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Hearing loss that occurs gradually as you age (presbycusis) is common. About one-third of people in the United States between the ages of 65 and 75 have some degree of hearing loss. For those older than 75, that number is approximately 1 in 2.
Hearing loss is defined as one of three types:
Aging and chronic exposure to loud noises both contribute to hearing loss. Other factors, such as excessive earwax, can temporarily reduce how well your ears conduct sounds.
You can't reverse most types of hearing loss. However, you and your health care provider or a hearing specialist can take steps to improve what you hear.
Signs and symptoms of hearing loss may include:
Would you like to join a discussion and meet people living with hearing loss? You can ask your questions or share your story on Mayo Clinic Connect.
Connect here with those who have hearing loss.
Comment from a Mayo Clinic Connect member: "For me, hearing loss has always been a part of my life. Those darn hearing tests in elementary school always put me in the category of hearing loss. Now, that I am much older, in my late 50s my hearing loss is profound. How has it affected you?"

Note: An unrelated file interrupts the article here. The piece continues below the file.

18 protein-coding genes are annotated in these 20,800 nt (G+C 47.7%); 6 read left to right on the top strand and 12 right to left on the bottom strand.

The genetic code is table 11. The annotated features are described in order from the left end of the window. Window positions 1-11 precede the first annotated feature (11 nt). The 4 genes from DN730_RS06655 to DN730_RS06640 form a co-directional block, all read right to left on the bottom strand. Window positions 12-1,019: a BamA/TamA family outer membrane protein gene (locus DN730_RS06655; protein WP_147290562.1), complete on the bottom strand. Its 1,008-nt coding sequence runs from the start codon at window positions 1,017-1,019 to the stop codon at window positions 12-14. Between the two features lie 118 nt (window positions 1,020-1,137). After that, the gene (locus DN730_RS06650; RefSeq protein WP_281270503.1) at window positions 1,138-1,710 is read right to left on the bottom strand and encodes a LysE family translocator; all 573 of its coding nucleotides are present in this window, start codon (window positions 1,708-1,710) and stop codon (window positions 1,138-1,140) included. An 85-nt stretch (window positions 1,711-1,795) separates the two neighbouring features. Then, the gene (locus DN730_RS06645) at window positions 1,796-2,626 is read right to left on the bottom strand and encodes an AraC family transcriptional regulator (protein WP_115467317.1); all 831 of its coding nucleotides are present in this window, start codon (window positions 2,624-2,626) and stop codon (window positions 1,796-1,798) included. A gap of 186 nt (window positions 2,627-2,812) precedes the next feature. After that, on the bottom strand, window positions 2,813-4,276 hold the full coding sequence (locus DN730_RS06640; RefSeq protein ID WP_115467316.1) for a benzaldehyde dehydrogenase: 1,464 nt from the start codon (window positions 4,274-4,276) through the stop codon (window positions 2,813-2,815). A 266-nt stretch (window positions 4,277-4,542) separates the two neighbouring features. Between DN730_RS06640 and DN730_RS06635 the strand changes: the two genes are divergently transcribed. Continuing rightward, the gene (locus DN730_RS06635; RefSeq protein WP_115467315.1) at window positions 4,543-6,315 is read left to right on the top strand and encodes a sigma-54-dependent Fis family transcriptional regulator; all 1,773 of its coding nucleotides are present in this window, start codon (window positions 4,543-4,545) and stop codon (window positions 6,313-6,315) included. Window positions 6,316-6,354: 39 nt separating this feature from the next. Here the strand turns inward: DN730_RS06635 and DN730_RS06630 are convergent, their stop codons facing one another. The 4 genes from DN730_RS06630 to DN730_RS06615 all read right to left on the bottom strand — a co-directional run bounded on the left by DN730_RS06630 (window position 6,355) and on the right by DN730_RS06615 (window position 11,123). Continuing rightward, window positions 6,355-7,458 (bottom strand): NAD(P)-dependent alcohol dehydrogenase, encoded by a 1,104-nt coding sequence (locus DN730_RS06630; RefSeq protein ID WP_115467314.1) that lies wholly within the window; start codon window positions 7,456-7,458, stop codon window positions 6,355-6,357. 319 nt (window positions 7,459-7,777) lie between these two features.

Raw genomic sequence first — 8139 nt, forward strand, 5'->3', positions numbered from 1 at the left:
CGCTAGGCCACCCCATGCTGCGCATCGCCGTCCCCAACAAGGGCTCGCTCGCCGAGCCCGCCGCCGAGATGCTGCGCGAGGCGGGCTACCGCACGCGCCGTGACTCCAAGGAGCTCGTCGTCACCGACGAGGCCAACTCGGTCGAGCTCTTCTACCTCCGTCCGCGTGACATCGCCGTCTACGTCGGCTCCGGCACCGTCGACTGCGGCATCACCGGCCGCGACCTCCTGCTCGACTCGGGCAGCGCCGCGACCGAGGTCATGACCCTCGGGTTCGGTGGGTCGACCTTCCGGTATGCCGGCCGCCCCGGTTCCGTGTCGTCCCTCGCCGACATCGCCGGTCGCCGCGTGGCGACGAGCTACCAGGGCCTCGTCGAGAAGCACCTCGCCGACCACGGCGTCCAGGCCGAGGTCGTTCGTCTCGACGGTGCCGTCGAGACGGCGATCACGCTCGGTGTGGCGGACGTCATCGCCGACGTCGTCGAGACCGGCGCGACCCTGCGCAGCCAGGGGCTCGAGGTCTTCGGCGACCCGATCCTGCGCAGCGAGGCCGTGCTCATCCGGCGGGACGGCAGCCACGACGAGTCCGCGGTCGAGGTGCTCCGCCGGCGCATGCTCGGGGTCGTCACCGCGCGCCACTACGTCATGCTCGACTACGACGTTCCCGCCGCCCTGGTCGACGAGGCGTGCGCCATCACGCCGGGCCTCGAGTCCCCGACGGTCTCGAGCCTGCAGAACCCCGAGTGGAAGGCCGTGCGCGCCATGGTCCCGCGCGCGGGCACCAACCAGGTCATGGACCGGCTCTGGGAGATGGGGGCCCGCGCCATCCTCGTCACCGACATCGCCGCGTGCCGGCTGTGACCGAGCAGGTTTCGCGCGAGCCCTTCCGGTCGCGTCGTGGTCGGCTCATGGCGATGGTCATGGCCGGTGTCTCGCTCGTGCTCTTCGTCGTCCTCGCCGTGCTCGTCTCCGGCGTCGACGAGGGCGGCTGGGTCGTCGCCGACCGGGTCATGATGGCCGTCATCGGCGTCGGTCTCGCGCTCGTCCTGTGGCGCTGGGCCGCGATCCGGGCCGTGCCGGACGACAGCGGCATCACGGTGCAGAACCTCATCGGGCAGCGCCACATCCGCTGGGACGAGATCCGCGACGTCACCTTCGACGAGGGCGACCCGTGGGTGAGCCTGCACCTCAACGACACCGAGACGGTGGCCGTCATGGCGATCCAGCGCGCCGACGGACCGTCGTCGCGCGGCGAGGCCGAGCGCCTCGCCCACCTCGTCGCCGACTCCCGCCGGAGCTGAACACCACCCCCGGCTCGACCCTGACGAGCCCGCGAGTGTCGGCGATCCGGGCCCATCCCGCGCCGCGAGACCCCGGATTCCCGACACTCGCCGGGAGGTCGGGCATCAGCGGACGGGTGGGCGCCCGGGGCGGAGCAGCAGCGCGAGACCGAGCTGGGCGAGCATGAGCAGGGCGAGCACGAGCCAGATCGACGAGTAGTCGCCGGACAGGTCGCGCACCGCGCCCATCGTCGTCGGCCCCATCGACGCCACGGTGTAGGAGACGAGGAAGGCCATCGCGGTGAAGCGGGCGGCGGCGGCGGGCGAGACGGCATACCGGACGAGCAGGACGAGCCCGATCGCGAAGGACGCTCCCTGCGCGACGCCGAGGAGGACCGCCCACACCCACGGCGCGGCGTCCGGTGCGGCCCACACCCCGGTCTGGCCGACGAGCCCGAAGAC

When to seek medical help
If you have a sudden loss of hearing, particularly in one ear, seek immediate medical attention.
Talk to your health care provider if difficulty hearing is interfering with your daily life. Age-related hearing loss occurs gradually, so you may not notice it at first.
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Mayo Clinic Minute: Can you slow age-related hearing loss?
Mayo Clinic Minute: Signs your child might have hearing loss
Mayo Clinic Q and A: Correcting hearing loss can help keep older adults engaged in life